For me, Suzanne Vega’s 99.9F° is one of the seminal records of the 90’s. Obviously, 1992 was a very impressionable year. Nine year old me had very passionate opinions about music, and when I had a favorite record, it was locked in for several years. My obsession with this album carried over well into my teenage years, until some point when I actually started buying new music. So of course it really takes me back, and I’m grateful that I wasn’t one of those kids who grew up just ingesting whatever happened to be popular and now has to look back on a nostalgic library of unmitigated crap. I just grew up liking weird shit and not much has changed.
Not counting the hidden track, this is a gentle coda for a sometimes very loud and angry record. I suspect that a lot of people may not listen to Nevermind all the way through to the end. It’s frontloaded on the well-known songs, and once you get past the first half, the energy drops. And that’s fine, if all you want from Nirvana is angst at loud volume. But there’s also angst at a lower tempo. The inward and morose songs are valid too, and it’s important to experience both moods. It’s the thoughtful songs that will make you understand why Kurt Cobain was the sensitive troubled dreamboi du jour for 90’s kids.
Pulp is sadboi music for kids who are too cool to admit they’re sad. They hide their sadness behind postures of indifference, artfully arranged hair and expensive shoes. But they’re so, so sad because they’re always grappling with the harsh reality that all their style and coolness doesn’t make them any more successful at love than any other schmuck. Sadboi music for sadboi hipsters, as it were. An aesthetic I can relate to, in other words.
Lucinda Williams is the queen of my sad heart. Sometimes, when my heart is not sufficiently feeling sad, I listen to Lucinda to remind me of all the sad times. Not all her songs are about sadness, though. She has some ragers, too, and she’s got thoughts about things like family and religion. And she has love songs, love songs that aren’t all about the death of love. This one is a love song about love. It sounds sad, because it’s downtempo, and Lu just naturally has a sad voice. But it’s really about what makes us love who we love in the first place and what makes us hold onto people. Because some people make us feel magic, they light up mundane situations and we just can’t get enough of just being there with them. If we didn’t have that, we wouldn’t bother with the whole charade of courtship, wouldn’t bother opening up our lives and hearts, wouldn’t have anything to write all those other sad songs about.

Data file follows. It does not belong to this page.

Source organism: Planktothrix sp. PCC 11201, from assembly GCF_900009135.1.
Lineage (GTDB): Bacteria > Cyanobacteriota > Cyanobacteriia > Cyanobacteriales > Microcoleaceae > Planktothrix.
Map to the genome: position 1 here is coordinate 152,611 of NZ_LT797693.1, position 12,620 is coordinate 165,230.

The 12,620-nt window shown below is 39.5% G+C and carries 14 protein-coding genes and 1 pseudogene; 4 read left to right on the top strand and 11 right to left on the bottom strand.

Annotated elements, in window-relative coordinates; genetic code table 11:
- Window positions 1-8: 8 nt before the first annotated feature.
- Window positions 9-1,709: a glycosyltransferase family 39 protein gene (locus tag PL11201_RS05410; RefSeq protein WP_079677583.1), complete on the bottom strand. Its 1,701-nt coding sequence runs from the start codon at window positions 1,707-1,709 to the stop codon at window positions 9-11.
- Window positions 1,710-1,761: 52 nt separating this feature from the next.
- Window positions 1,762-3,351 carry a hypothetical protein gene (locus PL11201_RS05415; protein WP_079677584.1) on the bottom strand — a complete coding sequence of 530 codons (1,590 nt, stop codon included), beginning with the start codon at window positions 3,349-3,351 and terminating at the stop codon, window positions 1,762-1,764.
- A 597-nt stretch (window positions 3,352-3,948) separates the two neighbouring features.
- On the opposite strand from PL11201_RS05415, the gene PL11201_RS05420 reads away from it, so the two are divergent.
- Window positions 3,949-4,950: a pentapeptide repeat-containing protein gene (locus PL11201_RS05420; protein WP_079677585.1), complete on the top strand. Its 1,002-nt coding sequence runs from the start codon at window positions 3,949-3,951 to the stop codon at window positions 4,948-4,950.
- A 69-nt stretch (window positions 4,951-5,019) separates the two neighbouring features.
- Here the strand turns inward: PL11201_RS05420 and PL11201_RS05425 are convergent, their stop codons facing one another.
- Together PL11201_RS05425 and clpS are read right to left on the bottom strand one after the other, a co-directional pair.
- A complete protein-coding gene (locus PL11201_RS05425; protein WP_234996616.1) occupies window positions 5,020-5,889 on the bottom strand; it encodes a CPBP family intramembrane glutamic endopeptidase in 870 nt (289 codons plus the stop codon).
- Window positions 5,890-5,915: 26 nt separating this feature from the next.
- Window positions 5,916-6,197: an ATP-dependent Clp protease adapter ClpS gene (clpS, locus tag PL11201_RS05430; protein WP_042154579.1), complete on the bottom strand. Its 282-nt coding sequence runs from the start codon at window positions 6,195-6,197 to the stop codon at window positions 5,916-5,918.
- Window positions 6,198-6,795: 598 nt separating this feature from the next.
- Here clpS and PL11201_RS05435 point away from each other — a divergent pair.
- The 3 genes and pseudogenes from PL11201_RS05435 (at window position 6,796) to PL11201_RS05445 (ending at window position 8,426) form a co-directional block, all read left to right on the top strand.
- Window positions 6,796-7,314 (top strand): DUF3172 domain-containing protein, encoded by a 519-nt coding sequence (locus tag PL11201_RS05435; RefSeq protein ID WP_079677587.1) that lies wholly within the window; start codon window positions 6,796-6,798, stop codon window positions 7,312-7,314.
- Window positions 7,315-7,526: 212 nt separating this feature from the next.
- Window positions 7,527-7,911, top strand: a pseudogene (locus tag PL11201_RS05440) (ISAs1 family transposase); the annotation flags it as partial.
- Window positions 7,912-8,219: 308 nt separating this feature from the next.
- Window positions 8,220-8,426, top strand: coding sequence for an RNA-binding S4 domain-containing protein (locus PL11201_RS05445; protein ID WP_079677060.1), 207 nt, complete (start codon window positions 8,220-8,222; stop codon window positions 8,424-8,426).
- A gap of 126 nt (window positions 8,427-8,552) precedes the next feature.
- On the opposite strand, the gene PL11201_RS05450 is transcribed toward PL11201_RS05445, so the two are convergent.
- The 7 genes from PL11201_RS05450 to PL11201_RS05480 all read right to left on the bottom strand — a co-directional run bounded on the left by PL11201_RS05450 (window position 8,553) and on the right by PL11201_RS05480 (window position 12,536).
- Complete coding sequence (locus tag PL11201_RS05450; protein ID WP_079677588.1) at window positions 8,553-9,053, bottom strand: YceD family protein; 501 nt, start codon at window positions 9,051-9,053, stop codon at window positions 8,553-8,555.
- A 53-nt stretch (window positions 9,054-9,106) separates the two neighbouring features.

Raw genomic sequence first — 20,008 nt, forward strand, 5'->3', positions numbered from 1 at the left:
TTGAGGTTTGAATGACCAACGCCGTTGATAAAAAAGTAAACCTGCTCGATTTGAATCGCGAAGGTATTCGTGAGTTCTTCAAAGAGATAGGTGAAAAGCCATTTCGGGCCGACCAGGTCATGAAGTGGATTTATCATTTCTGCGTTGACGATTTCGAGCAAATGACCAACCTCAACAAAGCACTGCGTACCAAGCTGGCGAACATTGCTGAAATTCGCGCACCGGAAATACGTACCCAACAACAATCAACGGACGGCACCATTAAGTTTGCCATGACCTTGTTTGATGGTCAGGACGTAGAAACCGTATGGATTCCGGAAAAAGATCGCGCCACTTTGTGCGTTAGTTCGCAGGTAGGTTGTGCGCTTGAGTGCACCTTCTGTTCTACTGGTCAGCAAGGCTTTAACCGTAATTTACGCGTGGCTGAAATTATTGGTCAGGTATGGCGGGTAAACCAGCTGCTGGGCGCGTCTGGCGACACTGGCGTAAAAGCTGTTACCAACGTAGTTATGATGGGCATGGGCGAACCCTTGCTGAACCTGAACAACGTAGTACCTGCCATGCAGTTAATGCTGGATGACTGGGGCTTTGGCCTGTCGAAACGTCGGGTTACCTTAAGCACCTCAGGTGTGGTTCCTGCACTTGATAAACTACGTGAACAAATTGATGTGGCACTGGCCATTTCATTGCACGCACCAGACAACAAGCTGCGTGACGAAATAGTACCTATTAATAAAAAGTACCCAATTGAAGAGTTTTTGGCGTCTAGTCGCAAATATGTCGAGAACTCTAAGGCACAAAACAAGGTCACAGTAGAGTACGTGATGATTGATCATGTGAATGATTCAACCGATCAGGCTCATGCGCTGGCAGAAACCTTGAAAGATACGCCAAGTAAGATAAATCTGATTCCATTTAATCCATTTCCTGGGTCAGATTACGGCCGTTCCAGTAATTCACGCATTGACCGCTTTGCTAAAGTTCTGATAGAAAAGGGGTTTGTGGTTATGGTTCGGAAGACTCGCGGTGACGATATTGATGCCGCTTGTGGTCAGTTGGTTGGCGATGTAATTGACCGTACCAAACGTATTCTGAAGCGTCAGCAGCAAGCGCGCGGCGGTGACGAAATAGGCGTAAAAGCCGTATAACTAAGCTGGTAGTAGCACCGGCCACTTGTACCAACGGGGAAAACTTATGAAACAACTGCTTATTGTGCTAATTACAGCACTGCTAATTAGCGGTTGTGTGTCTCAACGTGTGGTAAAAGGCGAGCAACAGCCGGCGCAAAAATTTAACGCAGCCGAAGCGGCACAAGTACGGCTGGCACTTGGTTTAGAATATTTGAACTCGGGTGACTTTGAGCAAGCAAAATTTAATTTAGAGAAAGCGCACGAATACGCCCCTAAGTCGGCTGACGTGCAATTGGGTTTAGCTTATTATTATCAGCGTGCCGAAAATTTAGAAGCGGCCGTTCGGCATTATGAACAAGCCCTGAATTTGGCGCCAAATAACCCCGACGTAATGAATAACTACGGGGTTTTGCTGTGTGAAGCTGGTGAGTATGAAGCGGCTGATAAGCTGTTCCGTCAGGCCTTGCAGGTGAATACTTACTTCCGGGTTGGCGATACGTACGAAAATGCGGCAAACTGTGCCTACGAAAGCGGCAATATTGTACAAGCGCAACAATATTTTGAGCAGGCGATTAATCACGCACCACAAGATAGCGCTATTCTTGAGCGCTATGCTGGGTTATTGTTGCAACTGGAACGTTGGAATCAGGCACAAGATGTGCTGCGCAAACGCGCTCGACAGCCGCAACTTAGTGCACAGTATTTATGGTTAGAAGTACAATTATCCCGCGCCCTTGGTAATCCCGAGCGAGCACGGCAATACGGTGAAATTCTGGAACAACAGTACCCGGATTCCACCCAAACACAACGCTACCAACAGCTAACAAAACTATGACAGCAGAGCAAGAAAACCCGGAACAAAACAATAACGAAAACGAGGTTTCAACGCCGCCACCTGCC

I didn’t grow up listening to Pet Shop Boys; I wasn’t raised in a household that placed high value of electronic dance music, and it was pre-internet times. Now, however, I’ve become such a fan that I listen to their B-sides. B-sides is where artists send the material that is too weird or not quite good enough to make the album. It can be garbage or treasure, but the B-side compilation is only for people looking to make a deep-dive. So here I am listening to Alternative, and it’s a pretty mixed bag. But Pet Shop Boys are here to convince people who don’t place high value on electronic music that they’re wrong. They’re the counterpoint to any argument that their kind of music is silly and shallow and less intellectual than traditional guitar rock (yes, it’s a dumb distinction to even try to make, but there are purists on both sides), and as such, even their b-tier material is interesting.
I keep coming back to Geoffrey Oryema’s Exile album because it can evoke so many moods. I don’t, of course, know what most of his songs are about, but understanding words is overrated. This songs, for example, is called ‘Solitude’ though that’s just the English word someone put on it. I don’t have any way of knowing what it would be called on other language editions. But let’s assume it is what it is. Is it evoking solitude as an experience of loneliness and sorrow, or as a state of comfort and contemplation? Could it be a little mixture of both, as would be reflective of the shifting nature of most people’s experiences? It invites deep thought, but it could just as easily invite a thoughtless meditative state. You could also, and with equal easy, cry on the floor to this music, or get high, or fuck, or just sit there and drink tea. It’s music for everything, really, and there’s just not that many examples of a record that complements so many varied states.
You gotta wonder what it is the Pet Shop Boys have to be so mournful about all the time. No matter how uptempo their beats are, in their hearts they’re always sad. I’m sure that in real life Chris Lowe and Neil Tennant are very fun guys who aren’t mopey at all. But on record, they’ve set their tone as ‘music to cry to after coming home from the gay bar all alone’. Which honestly is a niche that needed to be filled. You can give them credit for showing that synth-pop and dance music can be thoughtful and emotionally deep. To this day there’s a lack of deep thought and feeling in the genre, as though people who go out dancing don’t have those things either. There’s the argument that people go to clubs and listen to dance music to escape from the thoughts and feelings that haunt them the rest of the time, but that’s a little bit simplistic. I mean, there’s nothing more emotionally triggering than dragging your alienation down to the club only to discover that it won’t go away no matter how much you drink, dance and grind up on strangers. Also, we’re still having trouble letting go of the idea that music with synthesizers and beats in it is something you only hear at the club while wearing booty shorts. Sometimes it’s basically emo with Casio keyboards instead of acoustic guitars. Or when songwriters like PSB get ahold of it and suddenly it’s filled with the full emotional complexity of the human condition and stuff.